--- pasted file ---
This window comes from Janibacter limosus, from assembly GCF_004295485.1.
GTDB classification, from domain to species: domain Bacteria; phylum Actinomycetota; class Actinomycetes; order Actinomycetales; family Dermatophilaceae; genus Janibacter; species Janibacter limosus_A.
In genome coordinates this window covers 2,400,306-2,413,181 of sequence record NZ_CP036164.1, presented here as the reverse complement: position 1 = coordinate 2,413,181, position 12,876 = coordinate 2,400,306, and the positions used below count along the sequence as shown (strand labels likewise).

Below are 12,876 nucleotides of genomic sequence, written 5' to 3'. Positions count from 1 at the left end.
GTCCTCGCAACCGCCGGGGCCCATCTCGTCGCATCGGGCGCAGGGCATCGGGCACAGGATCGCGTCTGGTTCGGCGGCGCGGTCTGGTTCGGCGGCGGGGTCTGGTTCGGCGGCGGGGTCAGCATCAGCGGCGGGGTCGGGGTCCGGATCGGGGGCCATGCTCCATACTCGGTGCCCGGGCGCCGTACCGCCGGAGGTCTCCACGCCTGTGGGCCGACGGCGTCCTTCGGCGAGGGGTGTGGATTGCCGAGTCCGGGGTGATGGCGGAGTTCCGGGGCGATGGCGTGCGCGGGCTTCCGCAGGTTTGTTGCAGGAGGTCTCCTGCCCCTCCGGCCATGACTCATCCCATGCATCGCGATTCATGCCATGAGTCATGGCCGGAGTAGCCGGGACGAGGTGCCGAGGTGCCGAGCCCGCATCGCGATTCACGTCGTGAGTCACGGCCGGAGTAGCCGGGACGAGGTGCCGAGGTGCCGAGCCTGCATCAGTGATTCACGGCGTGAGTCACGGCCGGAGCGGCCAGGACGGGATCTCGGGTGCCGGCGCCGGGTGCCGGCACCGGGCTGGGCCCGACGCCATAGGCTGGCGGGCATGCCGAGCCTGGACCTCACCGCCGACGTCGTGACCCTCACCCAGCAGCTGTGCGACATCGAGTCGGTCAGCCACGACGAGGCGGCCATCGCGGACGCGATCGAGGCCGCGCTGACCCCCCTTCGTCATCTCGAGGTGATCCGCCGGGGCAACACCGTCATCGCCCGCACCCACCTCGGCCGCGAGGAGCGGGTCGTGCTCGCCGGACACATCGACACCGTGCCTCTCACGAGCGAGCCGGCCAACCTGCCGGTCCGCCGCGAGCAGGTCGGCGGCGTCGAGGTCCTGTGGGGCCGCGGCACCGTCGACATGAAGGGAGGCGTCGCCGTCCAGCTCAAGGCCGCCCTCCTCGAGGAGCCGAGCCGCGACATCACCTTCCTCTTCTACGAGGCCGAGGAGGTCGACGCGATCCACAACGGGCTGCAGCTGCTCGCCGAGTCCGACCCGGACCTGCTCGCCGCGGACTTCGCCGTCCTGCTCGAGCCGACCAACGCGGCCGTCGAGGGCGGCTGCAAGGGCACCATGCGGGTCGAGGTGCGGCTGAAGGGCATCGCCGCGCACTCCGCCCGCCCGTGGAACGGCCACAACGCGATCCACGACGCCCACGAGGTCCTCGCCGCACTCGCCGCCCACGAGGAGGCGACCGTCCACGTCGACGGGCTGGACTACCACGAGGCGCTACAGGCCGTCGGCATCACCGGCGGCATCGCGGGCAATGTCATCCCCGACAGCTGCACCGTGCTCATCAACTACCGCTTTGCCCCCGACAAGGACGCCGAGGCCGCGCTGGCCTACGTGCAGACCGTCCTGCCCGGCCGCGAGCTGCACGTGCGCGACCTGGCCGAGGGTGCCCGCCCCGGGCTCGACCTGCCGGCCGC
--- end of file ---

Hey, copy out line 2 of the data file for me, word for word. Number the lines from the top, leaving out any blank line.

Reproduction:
GTDB classification, from domain to species: domain Bacteria; phylum Actinomycetota; class Actinomycetes; order Actinomycetales; family Dermatophilaceae; genus Janibacter; species Janibacter limosus_A.